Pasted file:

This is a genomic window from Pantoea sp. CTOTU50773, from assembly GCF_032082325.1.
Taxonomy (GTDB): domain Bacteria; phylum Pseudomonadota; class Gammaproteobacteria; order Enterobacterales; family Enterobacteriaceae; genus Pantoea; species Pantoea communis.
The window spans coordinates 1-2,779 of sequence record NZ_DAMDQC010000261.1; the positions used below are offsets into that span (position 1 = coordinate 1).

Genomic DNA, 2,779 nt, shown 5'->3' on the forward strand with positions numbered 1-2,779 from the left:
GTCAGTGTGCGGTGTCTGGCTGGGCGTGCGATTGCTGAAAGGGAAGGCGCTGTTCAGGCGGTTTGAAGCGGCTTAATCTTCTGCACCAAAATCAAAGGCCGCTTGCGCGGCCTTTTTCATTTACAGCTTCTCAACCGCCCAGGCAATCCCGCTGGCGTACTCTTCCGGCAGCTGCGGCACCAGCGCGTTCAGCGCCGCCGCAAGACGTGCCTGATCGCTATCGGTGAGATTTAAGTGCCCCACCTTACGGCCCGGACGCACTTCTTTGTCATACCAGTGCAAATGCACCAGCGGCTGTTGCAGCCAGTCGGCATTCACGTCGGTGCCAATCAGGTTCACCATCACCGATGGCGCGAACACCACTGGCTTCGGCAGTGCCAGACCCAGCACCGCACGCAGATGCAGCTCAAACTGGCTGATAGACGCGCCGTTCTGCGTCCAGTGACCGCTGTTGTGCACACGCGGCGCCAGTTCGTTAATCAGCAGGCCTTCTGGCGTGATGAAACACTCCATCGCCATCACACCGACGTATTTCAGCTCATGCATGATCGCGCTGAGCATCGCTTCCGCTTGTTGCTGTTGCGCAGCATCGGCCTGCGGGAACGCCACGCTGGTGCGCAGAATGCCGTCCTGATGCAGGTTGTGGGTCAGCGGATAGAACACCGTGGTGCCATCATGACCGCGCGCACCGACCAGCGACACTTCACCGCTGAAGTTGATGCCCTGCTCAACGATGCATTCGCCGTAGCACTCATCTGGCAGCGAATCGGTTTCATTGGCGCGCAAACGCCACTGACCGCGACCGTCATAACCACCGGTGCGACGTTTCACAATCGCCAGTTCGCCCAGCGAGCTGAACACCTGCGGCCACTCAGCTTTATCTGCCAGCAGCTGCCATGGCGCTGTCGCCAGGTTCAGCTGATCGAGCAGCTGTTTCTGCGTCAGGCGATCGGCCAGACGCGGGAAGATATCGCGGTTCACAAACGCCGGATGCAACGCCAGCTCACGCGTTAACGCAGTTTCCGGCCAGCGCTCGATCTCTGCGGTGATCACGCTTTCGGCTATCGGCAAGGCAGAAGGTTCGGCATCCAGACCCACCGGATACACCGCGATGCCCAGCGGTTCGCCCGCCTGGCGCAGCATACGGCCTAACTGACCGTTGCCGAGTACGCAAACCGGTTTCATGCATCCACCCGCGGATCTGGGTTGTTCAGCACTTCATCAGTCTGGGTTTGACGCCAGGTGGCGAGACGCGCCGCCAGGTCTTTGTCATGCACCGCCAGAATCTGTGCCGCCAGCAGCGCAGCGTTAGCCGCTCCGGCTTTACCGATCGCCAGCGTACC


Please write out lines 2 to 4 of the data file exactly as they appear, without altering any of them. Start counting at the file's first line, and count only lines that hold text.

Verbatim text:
Taxonomy (GTDB): domain Bacteria; phylum Pseudomonadota; class Gammaproteobacteria; order Enterobacterales; family Enterobacteriaceae; genus Pantoea; species Pantoea communis.
The window spans coordinates 1-2,779 of sequence record NZ_DAMDQC010000261.1; the positions used below are offsets into that span (position 1 = coordinate 1).

Genomic DNA, 2,779 nt, shown 5'->3' on the forward strand with positions numbered 1-2,779 from the left: